This paper discusses the authors’ research on organized crime networking in Chicago during the Prohibition era, from 1920 to1933; the authors measure the role of violence brokers and their influence on linking murders, kidnappings, bombings, and other violent acts.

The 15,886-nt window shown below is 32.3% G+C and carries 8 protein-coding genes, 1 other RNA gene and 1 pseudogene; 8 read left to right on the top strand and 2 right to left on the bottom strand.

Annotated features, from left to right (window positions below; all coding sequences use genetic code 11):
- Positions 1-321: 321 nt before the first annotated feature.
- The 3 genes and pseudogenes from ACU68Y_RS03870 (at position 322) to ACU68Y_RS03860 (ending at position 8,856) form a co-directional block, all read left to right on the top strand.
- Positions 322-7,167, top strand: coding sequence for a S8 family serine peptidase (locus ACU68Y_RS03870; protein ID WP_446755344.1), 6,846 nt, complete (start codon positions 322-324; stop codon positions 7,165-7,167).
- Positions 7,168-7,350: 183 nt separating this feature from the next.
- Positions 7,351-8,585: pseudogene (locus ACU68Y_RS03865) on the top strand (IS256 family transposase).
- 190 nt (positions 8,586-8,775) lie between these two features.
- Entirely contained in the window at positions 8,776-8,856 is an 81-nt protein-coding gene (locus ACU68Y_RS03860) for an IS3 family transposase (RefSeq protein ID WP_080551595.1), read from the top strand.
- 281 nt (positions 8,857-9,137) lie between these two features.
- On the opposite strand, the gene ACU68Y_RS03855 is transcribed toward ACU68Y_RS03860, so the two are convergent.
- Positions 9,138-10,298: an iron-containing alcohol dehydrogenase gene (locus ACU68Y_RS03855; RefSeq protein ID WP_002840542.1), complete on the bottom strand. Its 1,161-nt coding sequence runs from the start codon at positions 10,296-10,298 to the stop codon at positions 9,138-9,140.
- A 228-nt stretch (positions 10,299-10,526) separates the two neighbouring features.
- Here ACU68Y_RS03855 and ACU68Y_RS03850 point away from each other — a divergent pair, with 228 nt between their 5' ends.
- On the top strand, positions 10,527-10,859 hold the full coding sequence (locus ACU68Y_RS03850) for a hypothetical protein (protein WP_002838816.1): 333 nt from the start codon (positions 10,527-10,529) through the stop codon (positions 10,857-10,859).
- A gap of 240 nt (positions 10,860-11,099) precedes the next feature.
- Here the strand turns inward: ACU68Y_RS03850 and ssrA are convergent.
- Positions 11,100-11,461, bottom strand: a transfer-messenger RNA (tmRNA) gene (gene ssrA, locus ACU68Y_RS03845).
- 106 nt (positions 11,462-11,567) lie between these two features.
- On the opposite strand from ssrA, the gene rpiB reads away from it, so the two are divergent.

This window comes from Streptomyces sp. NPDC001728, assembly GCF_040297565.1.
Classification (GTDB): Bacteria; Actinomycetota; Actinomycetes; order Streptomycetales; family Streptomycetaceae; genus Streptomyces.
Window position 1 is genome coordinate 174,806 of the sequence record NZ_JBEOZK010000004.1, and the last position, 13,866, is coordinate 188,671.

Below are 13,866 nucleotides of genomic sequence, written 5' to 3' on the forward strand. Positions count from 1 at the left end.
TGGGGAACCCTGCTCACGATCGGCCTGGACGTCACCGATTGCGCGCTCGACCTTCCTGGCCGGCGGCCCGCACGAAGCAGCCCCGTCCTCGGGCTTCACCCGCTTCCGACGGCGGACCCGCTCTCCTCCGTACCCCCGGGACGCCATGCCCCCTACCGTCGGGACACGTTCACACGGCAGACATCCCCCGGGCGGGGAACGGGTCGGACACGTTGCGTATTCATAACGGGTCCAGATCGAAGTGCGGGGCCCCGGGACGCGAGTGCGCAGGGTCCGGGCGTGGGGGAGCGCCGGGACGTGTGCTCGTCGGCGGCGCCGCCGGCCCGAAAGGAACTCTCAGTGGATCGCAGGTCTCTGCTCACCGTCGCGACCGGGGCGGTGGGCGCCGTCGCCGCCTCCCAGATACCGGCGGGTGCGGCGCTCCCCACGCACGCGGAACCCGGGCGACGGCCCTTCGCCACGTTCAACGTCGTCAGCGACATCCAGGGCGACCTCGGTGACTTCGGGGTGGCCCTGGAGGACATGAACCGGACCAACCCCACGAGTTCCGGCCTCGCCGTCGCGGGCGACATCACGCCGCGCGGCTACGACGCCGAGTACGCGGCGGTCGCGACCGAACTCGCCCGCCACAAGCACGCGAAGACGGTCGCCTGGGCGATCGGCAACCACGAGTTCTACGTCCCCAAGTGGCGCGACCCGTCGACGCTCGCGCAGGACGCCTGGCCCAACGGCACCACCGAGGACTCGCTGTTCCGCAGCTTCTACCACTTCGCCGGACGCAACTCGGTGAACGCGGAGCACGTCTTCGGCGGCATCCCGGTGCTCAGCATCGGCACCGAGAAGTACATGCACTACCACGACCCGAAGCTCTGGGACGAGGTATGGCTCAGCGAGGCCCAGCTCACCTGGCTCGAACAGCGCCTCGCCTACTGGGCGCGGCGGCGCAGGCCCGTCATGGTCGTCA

The rise of organized crime changed Chicago violence structurally by creating networks of rivalries and conflicts wherein violence ricocheted. This study examines the organized crime violence network during Prohibition by analyzing ‘violence brokers’ – individuals who committed multiple violent acts that linked separate violent events into a connected violence network. The authors analyze the two-mode violence network from the Capone Database, a relational database on early 1900s Chicago organized crime. Across 276 violent incidents attributed to organized crime were 334 suspected perpetrators of violence. The authors find that 20 percent of suspects were violence brokers, and nine brokers were violence super-spreaders linking the majority of suspects. The authors also find that violence brokers were in the thick of violence not just as suspects, but also as victims; violence brokers in this network experienced more victimization than non-brokers. Unknowingly or knowingly, these violence brokers wove together a network, attack-by-attack, that transformed violence in Chicago. Publisher Abstract Provided
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